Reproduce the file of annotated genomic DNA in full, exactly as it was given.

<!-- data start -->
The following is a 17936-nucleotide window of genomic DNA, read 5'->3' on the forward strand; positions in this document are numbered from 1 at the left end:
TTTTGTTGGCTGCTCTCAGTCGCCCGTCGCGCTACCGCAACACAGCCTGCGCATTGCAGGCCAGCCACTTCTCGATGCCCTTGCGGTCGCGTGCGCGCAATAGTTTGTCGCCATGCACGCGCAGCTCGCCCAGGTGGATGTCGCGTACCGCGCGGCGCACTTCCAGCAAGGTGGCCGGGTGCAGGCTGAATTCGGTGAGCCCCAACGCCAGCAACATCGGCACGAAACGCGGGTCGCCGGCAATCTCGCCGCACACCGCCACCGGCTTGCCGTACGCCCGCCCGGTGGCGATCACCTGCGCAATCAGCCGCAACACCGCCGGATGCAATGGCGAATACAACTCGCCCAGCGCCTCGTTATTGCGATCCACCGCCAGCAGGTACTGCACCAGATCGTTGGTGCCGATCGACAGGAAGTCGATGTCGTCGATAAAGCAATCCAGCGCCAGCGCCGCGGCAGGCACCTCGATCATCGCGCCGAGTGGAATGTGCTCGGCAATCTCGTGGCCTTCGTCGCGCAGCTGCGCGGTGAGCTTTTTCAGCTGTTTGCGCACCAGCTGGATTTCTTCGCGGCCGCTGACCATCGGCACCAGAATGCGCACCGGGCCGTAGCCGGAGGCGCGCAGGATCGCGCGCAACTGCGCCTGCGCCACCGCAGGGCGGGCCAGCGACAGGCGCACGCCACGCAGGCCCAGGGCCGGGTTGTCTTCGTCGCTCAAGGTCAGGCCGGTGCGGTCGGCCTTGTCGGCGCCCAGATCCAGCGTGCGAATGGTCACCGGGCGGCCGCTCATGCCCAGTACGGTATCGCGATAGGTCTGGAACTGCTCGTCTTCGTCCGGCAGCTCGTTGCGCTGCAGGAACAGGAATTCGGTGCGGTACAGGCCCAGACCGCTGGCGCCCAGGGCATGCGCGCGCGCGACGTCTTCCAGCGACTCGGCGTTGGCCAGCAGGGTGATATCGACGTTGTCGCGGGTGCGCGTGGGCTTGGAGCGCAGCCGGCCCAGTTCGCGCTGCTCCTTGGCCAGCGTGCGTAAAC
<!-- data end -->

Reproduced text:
The following is a 17936-nucleotide window of genomic DNA, read 5'->3' on the forward strand; positions in this document are numbered from 1 at the left end:
TTTTGTTGGCTGCTCTCAGTCGCCCGTCGCGCTACCGCAACACAGCCTGCGCATTGCAGGCCAGCCACTTCTCGATGCCCTTGCGGTCGCGTGCGCGCAATAGTTTGTCGCCATGCACGCGCAGCTCGCCCAGGTGGATGTCGCGTACCGCGCGGCGCACTTCCAGCAAGGTGGCCGGGTGCAGGCTGAATTCGGTGAGCCCCAACGCCAGCAACATCGGCACGAAACGCGGGTCGCCGGCAATCTCGCCGCACACCGCCACCGGCTTGCCGTACGCCCGCCCGGTGGCGATCACCTGCGCAATCAGCCGCAACACCGCCGGATGCAATGGCGAATACAACTCGCCCAGCGCCTCGTTATTGCGATCCACCGCCAGCAGGTACTGCACCAGATCGTTGGTGCCGATCGACAGGAAGTCGATGTCGTCGATAAAGCAATCCAGCGCCAGCGCCGCGGCAGGCACCTCGATCATCGCGCCGAGTGGAATGTGCTCGGCAATCTCGTGGCCTTCGTCGCGCAGCTGCGCGGTGAGCTTTTTCAGCTGTTTGCGCACCAGCTGGATTTCTTCGCGGCCGCTGACCATCGGCACCAGAATGCGCACCGGGCCGTAGCCGGAGGCGCGCAGGATCGCGCGCAACTGCGCCTGCGCCACCGCAGGGCGGGCCAGCGACAGGCGCACGCCACGCAGGCCCAGGGCCGGGTTGTCTTCGTCGCTCAAGGTCAGGCCGGTGCGGTCGGCCTTGTCGGCGCCCAGATCCAGCGTGCGAATGGTCACCGGGCGGCCGCTCATGCCCAGTACGGTATCGCGATAGGTCTGGAACTGCTCGTCTTCGTCCGGCAGCTCGTTGCGCTGCAGGAACAGGAATTCGGTGCGGTACAGGCCCAGACCGCTGGCGCCCAGGGCATGCGCGCGCGCGACGTCTTCCAGCGACTCGGCGTTGGCCAGCAGGGTGATATCGACGTTGTCGCGGGTGCGCGTGGGCTTGGAGCGCAGCCGGCCCAGTTCGCGCTGCTCCTTGGCCAGCGTGCGTAAAC